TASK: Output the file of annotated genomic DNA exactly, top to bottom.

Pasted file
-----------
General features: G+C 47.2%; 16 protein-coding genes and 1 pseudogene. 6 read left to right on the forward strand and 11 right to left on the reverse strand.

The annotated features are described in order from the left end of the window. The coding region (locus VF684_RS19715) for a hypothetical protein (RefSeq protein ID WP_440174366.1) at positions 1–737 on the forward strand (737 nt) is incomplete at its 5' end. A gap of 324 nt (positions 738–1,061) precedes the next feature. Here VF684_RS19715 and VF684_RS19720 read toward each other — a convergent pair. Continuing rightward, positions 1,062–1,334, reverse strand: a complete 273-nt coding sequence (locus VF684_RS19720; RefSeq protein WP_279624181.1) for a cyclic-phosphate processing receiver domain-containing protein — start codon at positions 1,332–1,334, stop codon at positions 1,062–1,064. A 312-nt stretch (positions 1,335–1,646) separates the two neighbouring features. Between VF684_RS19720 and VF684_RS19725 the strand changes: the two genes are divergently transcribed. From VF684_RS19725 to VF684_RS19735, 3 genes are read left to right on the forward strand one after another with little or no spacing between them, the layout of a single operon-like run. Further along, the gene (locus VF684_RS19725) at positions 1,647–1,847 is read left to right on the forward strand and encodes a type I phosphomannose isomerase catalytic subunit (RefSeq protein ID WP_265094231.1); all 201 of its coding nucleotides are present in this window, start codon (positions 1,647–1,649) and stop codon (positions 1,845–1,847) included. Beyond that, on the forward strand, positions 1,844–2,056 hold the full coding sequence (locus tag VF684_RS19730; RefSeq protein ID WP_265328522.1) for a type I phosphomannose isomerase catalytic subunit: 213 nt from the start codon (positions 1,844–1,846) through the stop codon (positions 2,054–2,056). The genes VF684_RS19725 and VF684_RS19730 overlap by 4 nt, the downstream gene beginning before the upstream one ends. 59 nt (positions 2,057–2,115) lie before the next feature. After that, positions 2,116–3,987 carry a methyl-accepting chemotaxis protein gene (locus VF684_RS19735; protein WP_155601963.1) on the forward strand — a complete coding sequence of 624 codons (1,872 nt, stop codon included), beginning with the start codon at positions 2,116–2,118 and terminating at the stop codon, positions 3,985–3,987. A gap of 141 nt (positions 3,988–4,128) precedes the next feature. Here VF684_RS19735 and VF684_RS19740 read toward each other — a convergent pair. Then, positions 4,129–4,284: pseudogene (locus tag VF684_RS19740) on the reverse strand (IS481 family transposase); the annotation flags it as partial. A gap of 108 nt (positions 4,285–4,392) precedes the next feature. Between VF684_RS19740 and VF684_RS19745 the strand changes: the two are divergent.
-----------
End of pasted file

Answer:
General features: G+C 47.2%; 16 protein-coding genes and 1 pseudogene. 6 read left to right on the forward strand and 11 right to left on the reverse strand.

The annotated features are described in order from the left end of the window. The coding region (locus VF684_RS19715) for a hypothetical protein (RefSeq protein ID WP_440174366.1) at positions 1–737 on the forward strand (737 nt) is incomplete at its 5' end. A gap of 324 nt (positions 738–1,061) precedes the next feature. Here VF684_RS19715 and VF684_RS19720 read toward each other — a convergent pair. Continuing rightward, positions 1,062–1,334, reverse strand: a complete 273-nt coding sequence (locus VF684_RS19720; RefSeq protein WP_279624181.1) for a cyclic-phosphate processing receiver domain-containing protein — start codon at positions 1,332–1,334, stop codon at positions 1,062–1,064. A 312-nt stretch (positions 1,335–1,646) separates the two neighbouring features. Between VF684_RS19720 and VF684_RS19725 the strand changes: the two genes are divergently transcribed. From VF684_RS19725 to VF684_RS19735, 3 genes are read left to right on the forward strand one after another with little or no spacing between them, the layout of a single operon-like run. Further along, the gene (locus VF684_RS19725) at positions 1,647–1,847 is read left to right on the forward strand and encodes a type I phosphomannose isomerase catalytic subunit (RefSeq protein ID WP_265094231.1); all 201 of its coding nucleotides are present in this window, start codon (positions 1,647–1,649) and stop codon (positions 1,845–1,847) included. Beyond that, on the forward strand, positions 1,844–2,056 hold the full coding sequence (locus tag VF684_RS19730; RefSeq protein ID WP_265328522.1) for a type I phosphomannose isomerase catalytic subunit: 213 nt from the start codon (positions 1,844–1,846) through the stop codon (positions 2,054–2,056). The genes VF684_RS19725 and VF684_RS19730 overlap by 4 nt, the downstream gene beginning before the upstream one ends. 59 nt (positions 2,057–2,115) lie before the next feature. After that, positions 2,116–3,987 carry a methyl-accepting chemotaxis protein gene (locus VF684_RS19735; protein WP_155601963.1) on the forward strand — a complete coding sequence of 624 codons (1,872 nt, stop codon included), beginning with the start codon at positions 2,116–2,118 and terminating at the stop codon, positions 3,985–3,987. A gap of 141 nt (positions 3,988–4,128) precedes the next feature. Here VF684_RS19735 and VF684_RS19740 read toward each other — a convergent pair. Then, positions 4,129–4,284: pseudogene (locus tag VF684_RS19740) on the reverse strand (IS481 family transposase); the annotation flags it as partial. A gap of 108 nt (positions 4,285–4,392) precedes the next feature. Between VF684_RS19740 and VF684_RS19745 the strand changes: the two are divergent.